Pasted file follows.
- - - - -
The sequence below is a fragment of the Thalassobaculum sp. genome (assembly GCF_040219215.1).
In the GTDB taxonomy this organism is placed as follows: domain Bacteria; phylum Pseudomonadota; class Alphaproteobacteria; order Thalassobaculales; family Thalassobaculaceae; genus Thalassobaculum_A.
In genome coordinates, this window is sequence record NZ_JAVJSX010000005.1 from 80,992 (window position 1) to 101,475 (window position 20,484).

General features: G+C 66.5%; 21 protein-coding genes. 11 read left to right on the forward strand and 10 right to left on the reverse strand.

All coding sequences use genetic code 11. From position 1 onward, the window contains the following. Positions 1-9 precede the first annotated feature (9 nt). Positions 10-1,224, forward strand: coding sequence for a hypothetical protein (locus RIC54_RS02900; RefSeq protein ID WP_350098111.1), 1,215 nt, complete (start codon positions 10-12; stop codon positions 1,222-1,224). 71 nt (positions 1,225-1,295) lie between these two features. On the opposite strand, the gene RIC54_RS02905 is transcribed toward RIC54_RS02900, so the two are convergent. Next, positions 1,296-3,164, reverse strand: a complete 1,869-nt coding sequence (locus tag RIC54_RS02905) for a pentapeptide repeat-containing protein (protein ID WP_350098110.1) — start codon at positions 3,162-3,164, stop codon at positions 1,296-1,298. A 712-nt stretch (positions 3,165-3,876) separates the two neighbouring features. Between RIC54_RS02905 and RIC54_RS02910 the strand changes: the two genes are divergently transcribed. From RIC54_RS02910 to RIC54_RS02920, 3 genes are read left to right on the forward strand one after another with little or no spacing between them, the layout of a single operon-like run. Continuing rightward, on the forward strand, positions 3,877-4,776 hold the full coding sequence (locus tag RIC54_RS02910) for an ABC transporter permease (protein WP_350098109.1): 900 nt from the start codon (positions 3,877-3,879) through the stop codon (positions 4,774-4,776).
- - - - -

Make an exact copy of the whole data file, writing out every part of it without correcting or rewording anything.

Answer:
The sequence below is a fragment of the Thalassobaculum sp. genome (assembly GCF_040219215.1).
In the GTDB taxonomy this organism is placed as follows: domain Bacteria; phylum Pseudomonadota; class Alphaproteobacteria; order Thalassobaculales; family Thalassobaculaceae; genus Thalassobaculum_A.
In genome coordinates, this window is sequence record NZ_JAVJSX010000005.1 from 80,992 (window position 1) to 101,475 (window position 20,484).

General features: G+C 66.5%; 21 protein-coding genes. 11 read left to right on the forward strand and 10 right to left on the reverse strand.

All coding sequences use genetic code 11. From position 1 onward, the window contains the following. Positions 1-9 precede the first annotated feature (9 nt). Positions 10-1,224, forward strand: coding sequence for a hypothetical protein (locus RIC54_RS02900; RefSeq protein ID WP_350098111.1), 1,215 nt, complete (start codon positions 10-12; stop codon positions 1,222-1,224). 71 nt (positions 1,225-1,295) lie between these two features. On the opposite strand, the gene RIC54_RS02905 is transcribed toward RIC54_RS02900, so the two are convergent. Next, positions 1,296-3,164, reverse strand: a complete 1,869-nt coding sequence (locus tag RIC54_RS02905) for a pentapeptide repeat-containing protein (protein ID WP_350098110.1) — start codon at positions 3,162-3,164, stop codon at positions 1,296-1,298. A 712-nt stretch (positions 3,165-3,876) separates the two neighbouring features. Between RIC54_RS02905 and RIC54_RS02910 the strand changes: the two genes are divergently transcribed. From RIC54_RS02910 to RIC54_RS02920, 3 genes are read left to right on the forward strand one after another with little or no spacing between them, the layout of a single operon-like run. Continuing rightward, on the forward strand, positions 3,877-4,776 hold the full coding sequence (locus tag RIC54_RS02910) for an ABC transporter permease (protein WP_350098109.1): 900 nt from the start codon (positions 3,877-3,879) through the stop codon (positions 4,774-4,776).